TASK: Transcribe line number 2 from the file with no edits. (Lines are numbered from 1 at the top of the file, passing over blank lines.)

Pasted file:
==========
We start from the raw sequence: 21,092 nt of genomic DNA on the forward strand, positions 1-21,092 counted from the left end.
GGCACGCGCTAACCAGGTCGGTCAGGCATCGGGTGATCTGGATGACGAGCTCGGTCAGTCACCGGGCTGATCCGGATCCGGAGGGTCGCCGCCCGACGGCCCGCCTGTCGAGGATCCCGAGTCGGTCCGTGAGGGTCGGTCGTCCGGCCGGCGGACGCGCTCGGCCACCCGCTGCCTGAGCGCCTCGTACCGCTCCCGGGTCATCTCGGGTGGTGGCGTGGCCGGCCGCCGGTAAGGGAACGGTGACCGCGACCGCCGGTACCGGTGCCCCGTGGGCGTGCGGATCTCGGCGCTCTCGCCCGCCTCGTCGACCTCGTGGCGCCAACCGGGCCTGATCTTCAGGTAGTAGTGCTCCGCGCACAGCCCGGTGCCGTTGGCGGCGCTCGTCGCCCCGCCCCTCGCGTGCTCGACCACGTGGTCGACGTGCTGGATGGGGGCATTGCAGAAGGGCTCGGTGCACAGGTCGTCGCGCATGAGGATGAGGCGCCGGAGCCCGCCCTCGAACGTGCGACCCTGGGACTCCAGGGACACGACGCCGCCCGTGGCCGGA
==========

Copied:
GGCACGCGCTAACCAGGTCGGTCAGGCATCGGGTGATCTGGATGACGAGCTCGGTCAGTCACCGGGCTGATCCGGATCCGGAGGGTCGCCGCCCGACGGCCCGCCTGTCGAGGATCCCGAGTCGGTCCGTGAGGGTCGGTCGTCCGGCCGGCGGACGCGCTCGGCCACCCGCTGCCTGAGCGCCTCGTACCGCTCCCGGGTCATCTCGGGTGGTGGCGTGGCCGGCCGCCGGTAAGGGAACGGTGACCGCGACCGCCGGTACCGGTGCCCCGTGGGCGTGCGGATCTCGGCGCTCTCGCCCGCCTCGTCGACCTCGTGGCGCCAACCGGGCCTGATCTTCAGGTAGTAGTGCTCCGCGCACAGCCCGGTGCCGTTGGCGGCGCTCGTCGCCCCGCCCCTCGCGTGCTCGACCACGTGGTCGACGTGCTGGATGGGGGCATTGCAGAAGGGCTCGGTGCACAGGTCGTCGCGCATGAGGATGAGGCGCCGGAGCCCGCCCTCGAACGTGCGACCCTGGGACTCCAGGGACACGACGCCGCCCGTGGCCGGA